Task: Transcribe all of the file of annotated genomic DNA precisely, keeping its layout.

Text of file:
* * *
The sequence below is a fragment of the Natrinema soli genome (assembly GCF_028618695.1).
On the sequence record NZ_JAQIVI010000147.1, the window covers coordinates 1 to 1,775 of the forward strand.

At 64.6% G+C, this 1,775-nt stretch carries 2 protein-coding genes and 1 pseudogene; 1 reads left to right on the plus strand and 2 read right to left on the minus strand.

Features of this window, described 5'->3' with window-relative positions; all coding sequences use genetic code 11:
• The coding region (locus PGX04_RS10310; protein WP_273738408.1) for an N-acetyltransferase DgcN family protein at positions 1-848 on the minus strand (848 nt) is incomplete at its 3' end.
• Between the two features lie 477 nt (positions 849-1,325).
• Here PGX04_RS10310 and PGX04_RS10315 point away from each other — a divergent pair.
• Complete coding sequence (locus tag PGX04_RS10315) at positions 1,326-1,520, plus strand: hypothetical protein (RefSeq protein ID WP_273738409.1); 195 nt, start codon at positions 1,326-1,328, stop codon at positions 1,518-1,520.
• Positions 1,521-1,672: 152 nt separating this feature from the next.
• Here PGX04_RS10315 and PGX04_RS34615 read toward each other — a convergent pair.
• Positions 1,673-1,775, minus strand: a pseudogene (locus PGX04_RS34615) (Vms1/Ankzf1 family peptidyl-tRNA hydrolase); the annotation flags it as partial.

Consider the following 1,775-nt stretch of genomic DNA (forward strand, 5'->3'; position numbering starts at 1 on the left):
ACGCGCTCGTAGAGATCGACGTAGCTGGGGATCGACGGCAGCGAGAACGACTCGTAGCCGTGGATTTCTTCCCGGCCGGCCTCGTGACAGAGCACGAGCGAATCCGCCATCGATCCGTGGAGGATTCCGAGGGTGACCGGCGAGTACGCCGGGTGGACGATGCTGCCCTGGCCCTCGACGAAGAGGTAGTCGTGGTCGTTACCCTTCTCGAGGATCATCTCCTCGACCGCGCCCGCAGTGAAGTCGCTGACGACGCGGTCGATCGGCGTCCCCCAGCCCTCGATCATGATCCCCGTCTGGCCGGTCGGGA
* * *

The sequence below is a fragment of the Natrinema soli genome (assembly GCF_028618695.1).
On the sequence record NZ_JAQIVI010000147.1, the window covers coordinates 1 to 1,775 of the forward strand.

At 64.6% G+C, this 1,775-nt stretch carries 2 protein-coding genes and 1 pseudogene; 1 reads left to right on the plus strand and 2 read right to left on the minus strand.

Features of this window, described 5'->3' with window-relative positions; all coding sequences use genetic code 11:
• The coding region (locus PGX04_RS10310; protein WP_273738408.1) for an N-acetyltransferase DgcN family protein at positions 1-848 on the minus strand (848 nt) is incomplete at its 3' end.
• Between the two features lie 477 nt (positions 849-1,325).
• Here PGX04_RS10310 and PGX04_RS10315 point away from each other — a divergent pair.
• Complete coding sequence (locus tag PGX04_RS10315) at positions 1,326-1,520, plus strand: hypothetical protein (RefSeq protein ID WP_273738409.1); 195 nt, start codon at positions 1,326-1,328, stop codon at positions 1,518-1,520.
• Positions 1,521-1,672: 152 nt separating this feature from the next.
• Here PGX04_RS10315 and PGX04_RS34615 read toward each other — a convergent pair.
• Positions 1,673-1,775, minus strand: a pseudogene (locus PGX04_RS34615) (Vms1/Ankzf1 family peptidyl-tRNA hydrolase); the annotation flags it as partial.

Consider the following 1,775-nt stretch of genomic DNA (forward strand, 5'->3'; position numbering starts at 1 on the left):
ACGCGCTCGTAGAGATCGACGTAGCTGGGGATCGACGGCAGCGAGAACGACTCGTAGCCGTGGATTTCTTCCCGGCCGGCCTCGTGACAGAGCACGAGCGAATCCGCCATCGATCCGTGGAGGATTCCGAGGGTGACCGGCGAGTACGCCGGGTGGACGATGCTGCCCTGGCCCTCGACGAAGAGGTAGTCGTGGTCGTTACCCTTCTCGAGGATCATCTCCTCGACCGCGCCCGCAGTGAAGTCGCTGACGACGCGGTCGATCGGCGTCCCCCAGCCCTCGATCATGATCCCCGTCTGGCCGGTCGGGA